Texas' new special education director is facing allegations that she tried to cover up sexual abuse of a 6-year-old student at her previous job as special education director for a small school district in Oregon.

Laurie Kash, who was hired by the Texas Education Agency in mid-August, was sued Nov. 14 by Michelle Eastham and Terrianne MacEllven, two instructional assistants at Rainier School District, north of Portland on the Oregon-Washington border.

According to the $1.85 million civil complaint, in October 2015, Eastham and MacEllven heard from a 6-year-old in their special education classroom that she had been physically and sexually abused by a high school boy. The suit states that Kash and her husband Michael Carter, superintendent of the school district, forbade them from reporting the abuse to the state or police, although instructional assistants are mandatory reporters in the state of Oregon.

Eastham and MacEllven reported the girl's statement to the state anyway and said Kash and Carter intimidated and harassed them in retaliation, the suit states.

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The plaintiffs also filed a similar complaint with the Oregon Bureau of Labor and Industries in October 2016.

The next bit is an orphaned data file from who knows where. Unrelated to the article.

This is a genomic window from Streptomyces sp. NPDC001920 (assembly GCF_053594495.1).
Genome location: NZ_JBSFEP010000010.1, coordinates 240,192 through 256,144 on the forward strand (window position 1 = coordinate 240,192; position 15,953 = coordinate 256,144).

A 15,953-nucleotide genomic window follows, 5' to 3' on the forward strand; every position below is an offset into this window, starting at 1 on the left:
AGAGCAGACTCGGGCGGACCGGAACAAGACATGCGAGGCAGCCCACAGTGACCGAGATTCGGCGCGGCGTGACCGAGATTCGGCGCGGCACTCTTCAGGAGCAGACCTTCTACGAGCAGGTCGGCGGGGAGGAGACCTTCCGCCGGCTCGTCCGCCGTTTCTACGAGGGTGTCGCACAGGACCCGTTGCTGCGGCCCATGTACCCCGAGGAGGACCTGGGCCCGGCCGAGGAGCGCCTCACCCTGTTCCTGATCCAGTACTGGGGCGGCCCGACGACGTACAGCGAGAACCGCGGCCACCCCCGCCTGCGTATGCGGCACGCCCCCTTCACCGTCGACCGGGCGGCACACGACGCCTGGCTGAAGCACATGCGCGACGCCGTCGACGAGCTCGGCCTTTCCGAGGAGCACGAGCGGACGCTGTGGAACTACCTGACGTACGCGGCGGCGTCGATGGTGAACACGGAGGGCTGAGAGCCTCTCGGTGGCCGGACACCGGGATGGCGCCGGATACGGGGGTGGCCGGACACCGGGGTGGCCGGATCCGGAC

The TEA declined to comment on whether it knew about the allegations before hiring Kash or whether it would take future action based on the complaint.

"We're aware of the lawsuit," said Lauren Callahan, TEA spokesperson. "That's going to be it for today."

Read related Tribune coverage:

  • House and Senate negotiators will have the last two days of the special legislative session to hammer out their differences on legislation tackling property taxes, school finance and other items still in play. [Full story]

  • Pro-business forces, which had for months warned that a "bathroom bill" could be disastrous for the state's bottom line, held their fire during a debate over a bill amendment dealing with the controversial issue. [Full story]

  • With a major bill for students with disabilities flying to the governor's desk, special education advocates are looking ahead to smaller bills that might not survive the upcoming deadlines for legislation to pass. [Full story]

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